AMSTERDAM — As coronavirus cases have shot through the roof, waiting times for tests and results have grown so lengthy that the health authorities have considered sending samples to labs in Abu Dhabi. Contact tracing, divided among 25 competing contractors, has never gotten off the ground.
After months of discouraging the use of masks, saying they promote a false sense of security, the government just did an about face, calling for them to be worn in all public spaces.
And topping it all off, the royal family, ignoring the government’s advice to travel as little as possible, flew off to their luxurious holiday home in Greece, adding to growing mistrust and resentment at home.
Britain? Spain? No. It’s the Netherlands, one of Europe’s wealthiest countries, renowned for its efficient and organized government in most circumstances — but not, apparently, in the pandemic.
The infection numbers keep rising, to a record 10,346 new cases on Monday in a country of 17 million people — one-19th the size of the United States, which is reporting in the neighborhood of 75,000 new cases a day. And it is hard to keep track of the true toll, with the country’s official data incomplete because of technical errors.
Last week, new coronavirus patients had to be transferred by helicopter to Germany to relieve Dutch intensive-care units.
After weeks of taking incremental steps to curb the spread of the virus, the government announced Oct. 14 that, in addition to the new rules on face masks, all bars and restaurants would close for at least four weeks. With infections still rising, the authorities are considering establishing an evening curfew to keep people indoors, or even a two-week “circuit breaker” lockdown.
For the Dutch, who generally regard their country as one of the best run in the world — with at times an undertone of superiority — the level of institutional chaos has been a hard reckoning.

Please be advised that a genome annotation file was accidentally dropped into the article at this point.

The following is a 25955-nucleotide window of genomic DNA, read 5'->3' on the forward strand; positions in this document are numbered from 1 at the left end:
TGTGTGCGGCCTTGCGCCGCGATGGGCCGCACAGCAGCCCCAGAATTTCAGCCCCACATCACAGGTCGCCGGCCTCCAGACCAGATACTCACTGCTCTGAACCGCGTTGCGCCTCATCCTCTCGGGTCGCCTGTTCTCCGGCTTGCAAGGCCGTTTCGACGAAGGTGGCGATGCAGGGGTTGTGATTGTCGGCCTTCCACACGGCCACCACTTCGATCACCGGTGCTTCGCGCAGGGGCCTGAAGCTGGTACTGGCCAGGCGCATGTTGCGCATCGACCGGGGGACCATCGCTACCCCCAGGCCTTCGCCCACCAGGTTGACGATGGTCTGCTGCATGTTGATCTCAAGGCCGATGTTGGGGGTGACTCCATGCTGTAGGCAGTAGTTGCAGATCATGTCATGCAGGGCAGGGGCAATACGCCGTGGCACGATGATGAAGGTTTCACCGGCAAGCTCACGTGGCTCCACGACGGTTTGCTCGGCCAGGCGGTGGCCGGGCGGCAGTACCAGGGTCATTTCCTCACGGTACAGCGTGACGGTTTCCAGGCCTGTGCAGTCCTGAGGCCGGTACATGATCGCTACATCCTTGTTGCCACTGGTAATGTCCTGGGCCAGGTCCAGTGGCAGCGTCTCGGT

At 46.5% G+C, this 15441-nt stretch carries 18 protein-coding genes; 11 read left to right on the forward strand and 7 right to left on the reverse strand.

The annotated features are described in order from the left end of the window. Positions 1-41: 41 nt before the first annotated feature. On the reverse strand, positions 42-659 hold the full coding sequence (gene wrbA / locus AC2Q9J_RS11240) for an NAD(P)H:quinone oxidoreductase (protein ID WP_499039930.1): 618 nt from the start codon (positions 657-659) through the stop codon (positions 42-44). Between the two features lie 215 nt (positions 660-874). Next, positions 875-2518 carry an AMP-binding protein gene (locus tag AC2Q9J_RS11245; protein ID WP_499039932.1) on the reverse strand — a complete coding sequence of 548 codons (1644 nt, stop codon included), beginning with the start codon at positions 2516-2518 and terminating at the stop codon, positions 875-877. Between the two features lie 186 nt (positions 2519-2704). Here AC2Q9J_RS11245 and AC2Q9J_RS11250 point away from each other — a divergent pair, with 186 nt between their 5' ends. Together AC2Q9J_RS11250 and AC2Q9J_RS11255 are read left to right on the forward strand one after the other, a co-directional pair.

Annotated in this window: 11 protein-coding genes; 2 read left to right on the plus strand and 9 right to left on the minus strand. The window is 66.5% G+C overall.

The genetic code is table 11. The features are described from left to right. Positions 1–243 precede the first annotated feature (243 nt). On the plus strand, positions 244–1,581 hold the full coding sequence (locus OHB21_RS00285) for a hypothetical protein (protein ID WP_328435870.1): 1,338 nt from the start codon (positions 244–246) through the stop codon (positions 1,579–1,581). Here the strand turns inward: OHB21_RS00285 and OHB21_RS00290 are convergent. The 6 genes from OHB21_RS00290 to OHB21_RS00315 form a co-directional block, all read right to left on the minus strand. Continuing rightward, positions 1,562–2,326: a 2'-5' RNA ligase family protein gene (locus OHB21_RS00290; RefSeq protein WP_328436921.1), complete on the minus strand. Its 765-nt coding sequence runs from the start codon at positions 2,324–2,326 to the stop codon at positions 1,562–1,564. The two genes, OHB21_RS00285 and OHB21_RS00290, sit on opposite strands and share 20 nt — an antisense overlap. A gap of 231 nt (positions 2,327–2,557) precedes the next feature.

“It’s shocking really. I always thought we were one of the best countries in the world, best organized,” said Rob Elgersma, 18, an agriculture student. “But now, they have the ability to fix things but can’t get their act together. What happened to us?”
That’s a question a lot of Dutch people are asking right now.
When a country runs as smoothly as the Netherlands, even the smallest disturbance becomes a nuisance. If a train arrives two minutes late, passengers become annoyed. For a cyclist to wander slightly out of the designated lane is to invite a chorus of curses from others. And if anything beyond the control of the individual should go wrong, it’s the authorities who are to blame.
In contrast to many, if not most, Western democracies today, most Dutch people still have faith in their leaders, who are called “bestuurders,” which translates best as “managers.” Critics say they live up to that title in the “poldermodel”: a system of subjecting every major decision to review by every institution, representative or even individual involved.
“We are not a country where top-down leadership is much appreciated,” said Alexander Rinnooy Kan, a former member of the Dutch Senate. “Everything is done based on consensus.”
Mr. Rinnooy Kan spent most of his career aligning the interests of different institutions, a system that he says has served the Netherlands well on many occasions. “But it is a time-consuming process and has made us poorly positioned to deal with a demanding crisis such as this one,” he said.